Tag Archives: spiritual

Platinum Override

I’ve stayed at a certain hotel chain enough that I’m Platinum Elite with them. One of the privileges that comes along with that status is called a Platinum Override. If I try to get a room in one of their hotels and it’s full, I can request a Platinum Override. They usually keep one or two rooms open for that, but if those are gone, they can bump another guest to make room for me. I’ve had to do that on a couple of occasions when I really needed a room and all the hotels were booked. When I apologize for asking for it, they remind me that I’ve earned that privilege with them.

I love how Philippians 2 talks about Jesus. It reminds us that He is God’s Son and had the privileges that come along with that. Verse 8 says, “Having become human, he stayed human. It was an incredibly humbling process. He didn’t claim special privileges. Instead, he lived a selfless, obedient life and then died a selfless, obedient death—and the worst kind of death at that—a crucifixion” (MSG). Jesus could have played His Platinum Override card when the time came to die, but He didn’t. He endured the suffering because of His love for you and me.

Philippians 2 also reminds us to be like Christ in this manner. We are to live selfless lives that aren’t intent on getting ourselves ahead at whatever cost. Instead, we are to help others get ahead. Verse 4 says, “Put yourself aside, and help others get ahead. Don’t be obsessed with getting your own advantage. Forget yourselves long enough to lend a helping hand.” Each of us have the ability lend a helping hand to someone else. There’s always someone else who is worse off than we are. Look for them today, put down your Platinum Override card and help them get ahead. In doing so, you’ll exhibit selflessness like Jesus.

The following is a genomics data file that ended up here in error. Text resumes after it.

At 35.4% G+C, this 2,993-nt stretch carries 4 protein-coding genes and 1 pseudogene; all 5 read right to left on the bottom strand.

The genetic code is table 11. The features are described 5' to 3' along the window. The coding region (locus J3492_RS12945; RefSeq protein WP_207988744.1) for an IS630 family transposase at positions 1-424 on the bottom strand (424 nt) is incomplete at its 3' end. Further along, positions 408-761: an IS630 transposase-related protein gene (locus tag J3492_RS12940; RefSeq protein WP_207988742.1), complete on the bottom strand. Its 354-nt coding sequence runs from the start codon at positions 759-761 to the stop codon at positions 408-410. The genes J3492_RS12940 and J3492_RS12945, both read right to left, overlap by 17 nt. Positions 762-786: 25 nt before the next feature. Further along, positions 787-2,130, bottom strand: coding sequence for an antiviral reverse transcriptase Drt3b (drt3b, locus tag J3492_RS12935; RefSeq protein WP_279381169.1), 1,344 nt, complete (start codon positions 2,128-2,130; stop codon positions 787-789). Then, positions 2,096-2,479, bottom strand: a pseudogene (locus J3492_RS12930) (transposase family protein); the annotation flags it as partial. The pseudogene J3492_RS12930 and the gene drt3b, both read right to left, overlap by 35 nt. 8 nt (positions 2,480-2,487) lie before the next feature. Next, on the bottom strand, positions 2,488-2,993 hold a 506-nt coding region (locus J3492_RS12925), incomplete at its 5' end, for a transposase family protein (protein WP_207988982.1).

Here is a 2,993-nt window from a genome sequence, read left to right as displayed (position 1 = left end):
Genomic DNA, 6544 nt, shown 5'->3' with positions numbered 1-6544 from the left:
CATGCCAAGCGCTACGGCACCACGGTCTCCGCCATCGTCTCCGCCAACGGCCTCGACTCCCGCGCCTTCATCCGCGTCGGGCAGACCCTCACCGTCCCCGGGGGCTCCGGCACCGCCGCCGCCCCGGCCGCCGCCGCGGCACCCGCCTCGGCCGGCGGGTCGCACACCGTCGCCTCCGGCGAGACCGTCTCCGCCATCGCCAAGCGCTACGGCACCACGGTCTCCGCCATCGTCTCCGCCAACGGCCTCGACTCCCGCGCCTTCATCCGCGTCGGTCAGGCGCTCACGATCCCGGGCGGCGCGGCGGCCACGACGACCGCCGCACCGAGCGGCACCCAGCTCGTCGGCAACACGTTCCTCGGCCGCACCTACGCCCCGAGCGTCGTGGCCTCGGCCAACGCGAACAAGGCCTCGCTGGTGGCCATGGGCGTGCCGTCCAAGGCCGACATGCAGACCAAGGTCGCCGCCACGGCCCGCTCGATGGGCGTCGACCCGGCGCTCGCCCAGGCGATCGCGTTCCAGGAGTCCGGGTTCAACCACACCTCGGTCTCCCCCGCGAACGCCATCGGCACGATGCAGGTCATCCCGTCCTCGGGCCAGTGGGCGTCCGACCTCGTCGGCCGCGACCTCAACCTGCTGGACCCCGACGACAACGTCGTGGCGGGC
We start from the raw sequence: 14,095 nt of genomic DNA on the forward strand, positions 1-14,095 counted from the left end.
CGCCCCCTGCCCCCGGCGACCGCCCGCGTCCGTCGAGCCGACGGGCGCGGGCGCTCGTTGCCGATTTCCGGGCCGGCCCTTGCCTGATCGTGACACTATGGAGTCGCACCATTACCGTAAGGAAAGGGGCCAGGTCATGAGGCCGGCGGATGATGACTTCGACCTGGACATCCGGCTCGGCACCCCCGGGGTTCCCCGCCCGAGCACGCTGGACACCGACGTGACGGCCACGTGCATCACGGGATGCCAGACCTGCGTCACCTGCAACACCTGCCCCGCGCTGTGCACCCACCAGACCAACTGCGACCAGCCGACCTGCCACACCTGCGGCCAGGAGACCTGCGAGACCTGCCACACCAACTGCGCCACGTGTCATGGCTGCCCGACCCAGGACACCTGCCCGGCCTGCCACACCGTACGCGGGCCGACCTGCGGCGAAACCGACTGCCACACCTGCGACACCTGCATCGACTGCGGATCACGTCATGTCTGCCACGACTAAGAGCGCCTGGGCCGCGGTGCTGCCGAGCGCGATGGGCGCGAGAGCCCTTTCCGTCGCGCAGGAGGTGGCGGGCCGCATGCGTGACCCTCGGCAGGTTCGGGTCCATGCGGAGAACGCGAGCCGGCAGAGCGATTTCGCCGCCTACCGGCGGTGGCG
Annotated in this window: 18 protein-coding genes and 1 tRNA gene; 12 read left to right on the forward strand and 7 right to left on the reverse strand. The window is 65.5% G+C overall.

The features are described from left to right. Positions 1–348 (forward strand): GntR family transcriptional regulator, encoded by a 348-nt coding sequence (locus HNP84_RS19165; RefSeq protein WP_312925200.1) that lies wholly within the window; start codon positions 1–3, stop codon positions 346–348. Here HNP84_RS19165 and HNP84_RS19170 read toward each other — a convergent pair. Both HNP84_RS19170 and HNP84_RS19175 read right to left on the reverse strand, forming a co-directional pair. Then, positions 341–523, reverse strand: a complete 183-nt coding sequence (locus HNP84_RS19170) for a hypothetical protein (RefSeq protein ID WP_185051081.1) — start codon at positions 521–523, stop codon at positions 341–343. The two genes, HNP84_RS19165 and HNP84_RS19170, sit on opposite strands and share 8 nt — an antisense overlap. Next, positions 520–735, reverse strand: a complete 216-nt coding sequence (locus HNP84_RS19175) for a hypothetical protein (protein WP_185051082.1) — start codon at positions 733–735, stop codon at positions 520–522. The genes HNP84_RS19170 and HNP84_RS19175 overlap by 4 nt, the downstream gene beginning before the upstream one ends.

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Intimate Conversations

Whenever I travel for work, it’s important to stay in contact with my wife. Sometimes when we end up talking I’m at the airport or I’m at dinner or while I’m with coworkers. It’s hard to have good conversations in those places. It’s often noisy, people are trying to get my attention or I’m trying to find where I’m going so I’m somewhat distracted. The best conversations are when I’m away from all the noise in the quiet of my hotel room. Only then can we truly have interruption free conversations where it doesn’t have to be quick snippets.

Luke 5:16 says, “As often as possible Jesus withdrew to out-of-the-way places for prayer” (MSG). Having intimate conversations with His father while He was here was important to Him. People were constantly vying for His attention and needing a miracle. Often, He just wanted to have a quiet conversation. Many times He had those quick conversations in front of people, but very often we read where Jesus went to a desolate place to pray. If it was important for Him to do that, how much more important for us?

At one point, Jesus told us to go into our closet to pray. I don’t know that He meant that literally. I think what He was saying was that we need to find a quiet place where we can have some uninterrupted prayer time. We can’t always go to an out of the way place to pray, but we can find space to get alone with Him. It may be a closet or it could be before everyone wakes up or after they go to bed, but we each need to find time to get alone with God so we can have intimate conversations with Him. I believe the quality of our relationship with Him hinges on it.